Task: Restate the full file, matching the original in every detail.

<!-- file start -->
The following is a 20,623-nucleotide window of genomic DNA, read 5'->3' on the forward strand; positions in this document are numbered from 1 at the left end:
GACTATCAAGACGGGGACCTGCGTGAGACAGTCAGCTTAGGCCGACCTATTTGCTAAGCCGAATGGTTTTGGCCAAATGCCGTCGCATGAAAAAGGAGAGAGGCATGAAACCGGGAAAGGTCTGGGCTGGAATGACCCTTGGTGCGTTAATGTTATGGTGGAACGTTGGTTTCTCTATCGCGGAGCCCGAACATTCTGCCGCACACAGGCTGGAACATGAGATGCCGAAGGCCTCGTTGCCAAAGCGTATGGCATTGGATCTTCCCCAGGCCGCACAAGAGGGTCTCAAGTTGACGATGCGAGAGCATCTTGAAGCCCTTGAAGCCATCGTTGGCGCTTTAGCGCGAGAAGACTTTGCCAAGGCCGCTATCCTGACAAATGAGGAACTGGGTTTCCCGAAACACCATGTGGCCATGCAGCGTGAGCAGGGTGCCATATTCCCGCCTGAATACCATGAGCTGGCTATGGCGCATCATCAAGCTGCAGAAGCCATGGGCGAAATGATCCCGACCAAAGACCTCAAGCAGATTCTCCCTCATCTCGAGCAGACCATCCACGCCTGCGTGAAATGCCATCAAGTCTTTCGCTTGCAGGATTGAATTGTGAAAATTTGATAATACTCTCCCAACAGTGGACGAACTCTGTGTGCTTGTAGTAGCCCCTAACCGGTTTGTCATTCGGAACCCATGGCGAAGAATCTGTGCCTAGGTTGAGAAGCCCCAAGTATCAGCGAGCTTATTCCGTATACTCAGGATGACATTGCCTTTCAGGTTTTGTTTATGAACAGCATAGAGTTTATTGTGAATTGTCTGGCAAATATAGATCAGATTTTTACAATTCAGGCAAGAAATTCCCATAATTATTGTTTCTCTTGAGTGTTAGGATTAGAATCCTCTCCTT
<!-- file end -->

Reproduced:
The following is a 20,623-nucleotide window of genomic DNA, read 5'->3' on the forward strand; positions in this document are numbered from 1 at the left end:
GACTATCAAGACGGGGACCTGCGTGAGACAGTCAGCTTAGGCCGACCTATTTGCTAAGCCGAATGGTTTTGGCCAAATGCCGTCGCATGAAAAAGGAGAGAGGCATGAAACCGGGAAAGGTCTGGGCTGGAATGACCCTTGGTGCGTTAATGTTATGGTGGAACGTTGGTTTCTCTATCGCGGAGCCCGAACATTCTGCCGCACACAGGCTGGAACATGAGATGCCGAAGGCCTCGTTGCCAAAGCGTATGGCATTGGATCTTCCCCAGGCCGCACAAGAGGGTCTCAAGTTGACGATGCGAGAGCATCTTGAAGCCCTTGAAGCCATCGTTGGCGCTTTAGCGCGAGAAGACTTTGCCAAGGCCGCTATCCTGACAAATGAGGAACTGGGTTTCCCGAAACACCATGTGGCCATGCAGCGTGAGCAGGGTGCCATATTCCCGCCTGAATACCATGAGCTGGCTATGGCGCATCATCAAGCTGCAGAAGCCATGGGCGAAATGATCCCGACCAAAGACCTCAAGCAGATTCTCCCTCATCTCGAGCAGACCATCCACGCCTGCGTGAAATGCCATCAAGTCTTTCGCTTGCAGGATTGAATTGTGAAAATTTGATAATACTCTCCCAACAGTGGACGAACTCTGTGTGCTTGTAGTAGCCCCTAACCGGTTTGTCATTCGGAACCCATGGCGAAGAATCTGTGCCTAGGTTGAGAAGCCCCAAGTATCAGCGAGCTTATTCCGTATACTCAGGATGACATTGCCTTTCAGGTTTTGTTTATGAACAGCATAGAGTTTATTGTGAATTGTCTGGCAAATATAGATCAGATTTTTACAATTCAGGCAAGAAATTCCCATAATTATTGTTTCTCTTGAGTGTTAGGATTAGAATCCTCTCCTT